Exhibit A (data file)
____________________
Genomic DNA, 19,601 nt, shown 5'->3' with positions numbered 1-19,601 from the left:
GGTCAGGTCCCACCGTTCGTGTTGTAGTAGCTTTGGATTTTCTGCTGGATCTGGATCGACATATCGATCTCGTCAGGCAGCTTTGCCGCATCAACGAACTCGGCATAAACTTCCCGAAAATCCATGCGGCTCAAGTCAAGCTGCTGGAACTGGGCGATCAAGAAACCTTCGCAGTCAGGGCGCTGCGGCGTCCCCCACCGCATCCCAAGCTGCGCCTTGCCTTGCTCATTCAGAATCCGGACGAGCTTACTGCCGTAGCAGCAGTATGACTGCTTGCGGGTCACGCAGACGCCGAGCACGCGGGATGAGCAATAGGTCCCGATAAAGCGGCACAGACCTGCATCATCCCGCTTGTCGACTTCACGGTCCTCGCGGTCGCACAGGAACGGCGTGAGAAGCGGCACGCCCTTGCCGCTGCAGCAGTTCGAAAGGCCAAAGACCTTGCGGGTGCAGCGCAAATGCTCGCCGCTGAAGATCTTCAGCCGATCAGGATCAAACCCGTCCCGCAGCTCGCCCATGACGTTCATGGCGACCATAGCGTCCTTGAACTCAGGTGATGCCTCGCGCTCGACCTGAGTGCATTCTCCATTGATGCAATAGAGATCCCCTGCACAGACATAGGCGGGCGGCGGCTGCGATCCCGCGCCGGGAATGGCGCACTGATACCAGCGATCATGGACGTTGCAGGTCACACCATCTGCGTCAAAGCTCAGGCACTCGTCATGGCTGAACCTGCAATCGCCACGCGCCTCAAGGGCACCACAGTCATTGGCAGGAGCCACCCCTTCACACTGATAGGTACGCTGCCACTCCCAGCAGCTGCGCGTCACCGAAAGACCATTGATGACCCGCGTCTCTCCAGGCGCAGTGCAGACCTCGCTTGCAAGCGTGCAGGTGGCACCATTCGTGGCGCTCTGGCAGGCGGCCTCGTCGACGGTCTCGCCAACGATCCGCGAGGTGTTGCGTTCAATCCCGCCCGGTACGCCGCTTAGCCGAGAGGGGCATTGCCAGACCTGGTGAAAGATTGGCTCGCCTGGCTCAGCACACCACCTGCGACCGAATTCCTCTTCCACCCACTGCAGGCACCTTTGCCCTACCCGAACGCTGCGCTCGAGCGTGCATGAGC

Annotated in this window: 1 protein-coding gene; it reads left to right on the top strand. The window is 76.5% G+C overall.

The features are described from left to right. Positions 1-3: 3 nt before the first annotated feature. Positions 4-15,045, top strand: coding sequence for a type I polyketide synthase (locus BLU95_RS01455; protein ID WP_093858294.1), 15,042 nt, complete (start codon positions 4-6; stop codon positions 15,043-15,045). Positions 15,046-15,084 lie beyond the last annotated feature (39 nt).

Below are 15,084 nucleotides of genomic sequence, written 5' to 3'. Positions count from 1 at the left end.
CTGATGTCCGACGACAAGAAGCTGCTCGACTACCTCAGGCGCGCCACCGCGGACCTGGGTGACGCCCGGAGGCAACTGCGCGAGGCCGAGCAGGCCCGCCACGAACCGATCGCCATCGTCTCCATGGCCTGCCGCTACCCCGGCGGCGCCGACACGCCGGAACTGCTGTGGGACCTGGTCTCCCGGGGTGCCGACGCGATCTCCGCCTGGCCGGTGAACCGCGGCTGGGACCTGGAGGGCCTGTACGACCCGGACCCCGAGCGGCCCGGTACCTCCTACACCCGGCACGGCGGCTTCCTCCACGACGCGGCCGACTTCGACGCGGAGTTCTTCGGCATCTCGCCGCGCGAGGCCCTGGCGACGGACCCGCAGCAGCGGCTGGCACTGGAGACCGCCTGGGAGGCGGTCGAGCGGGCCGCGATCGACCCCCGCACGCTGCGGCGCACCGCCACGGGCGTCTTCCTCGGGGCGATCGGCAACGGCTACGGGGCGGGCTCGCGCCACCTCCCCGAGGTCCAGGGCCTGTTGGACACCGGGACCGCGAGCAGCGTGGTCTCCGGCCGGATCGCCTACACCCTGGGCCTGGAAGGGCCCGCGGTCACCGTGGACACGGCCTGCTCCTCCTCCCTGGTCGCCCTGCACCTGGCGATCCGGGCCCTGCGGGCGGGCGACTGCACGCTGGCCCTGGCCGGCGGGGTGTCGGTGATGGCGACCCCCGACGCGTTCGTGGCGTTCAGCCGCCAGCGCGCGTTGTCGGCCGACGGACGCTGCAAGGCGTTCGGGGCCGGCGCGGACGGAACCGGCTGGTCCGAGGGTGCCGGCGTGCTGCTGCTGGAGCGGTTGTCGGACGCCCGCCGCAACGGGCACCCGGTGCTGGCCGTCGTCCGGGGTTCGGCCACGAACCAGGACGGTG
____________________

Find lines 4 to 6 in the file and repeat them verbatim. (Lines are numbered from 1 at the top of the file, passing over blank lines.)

The features are described from left to right. Positions 1-3: 3 nt before the first annotated feature. Positions 4-15,045, top strand: coding sequence for a type I polyketide synthase (locus BLU95_RS01455; protein ID WP_093858294.1), 15,042 nt, complete (start codon positions 4-6; stop codon positions 15,043-15,045). Positions 15,046-15,084 lie beyond the last annotated feature (39 nt).

Below are 15,084 nucleotides of genomic sequence, written 5' to 3'. Positions count from 1 at the left end.
CTGATGTCCGACGACAAGAAGCTGCTCGACTACCTCAGGCGCGCCACCGCGGACCTGGGTGACGCCCGGAGGCAACTGCGCGAGGCCGAGCAGGCCCGCCACGAACCGATCGCCATCGTCTCCATGGCCTGCCGCTACCCCGGCGGCGCCGACACGCCGGAACTGCTGTGGGACCTGGTCTCCCGGGGTGCCGACGCGATCTCCGCCTGGCCGGTGAACCGCGGCTGGGACCTGGAGGGCCTGTACGACCCGGACCCCGAGCGGCCCGGTACCTCCTACACCCGGCACGGCGGCTTCCTCCACGACGCGGCCGACTTCGACGCGGAGTTCTTCGGCATCTCGCCGCGCGAGGCCCTGGCGACGGACCCGCAGCAGCGGCTGGCACTGGAGACCGCCTGGGAGGCGGTCGAGCGGGCCGCGATCGACCCCCGCACGCTGCGGCGCACCGCCACGGGCGTCTTCCTCGGGGCGATCGGCAACGGCTACGGGGCGGGCTCGCGCCACCTCCCCGAGGTCCAGGGCCTGTTGGACACCGGGACCGCGAGCAGCGTGGTCTCCGGCCGGATCGCCTACACCCTGGGCCTGGAAGGGCCCGCGGTCACCGTGGACACGGCCTGCTCCTCCTCCCTGGTCGCCCTGCACCTGGCGATCCGGGCCCTGCGGGCGGGCGACTGCACGCTGGCCCTGGCCGGCGGGGTGTCGGTGATGGCGACCCCCGACGCGTTCGTGGCGTTCAGCCGCCAGCGCGCGTTGTCGGCCGACGGACGCTGCAAGGCGTTCGGGGCCGGCGCGGACGGAACCGGCTGGTCCGAGGGTGCCGGCGTGCTGCTGCTGGAGCGGTTGTCGGACGCCCGCCGCAACGGGCACCCGGTGCTGGCCGTCGTCCGGGGTTCGGCCACGAACCAGGACGGTG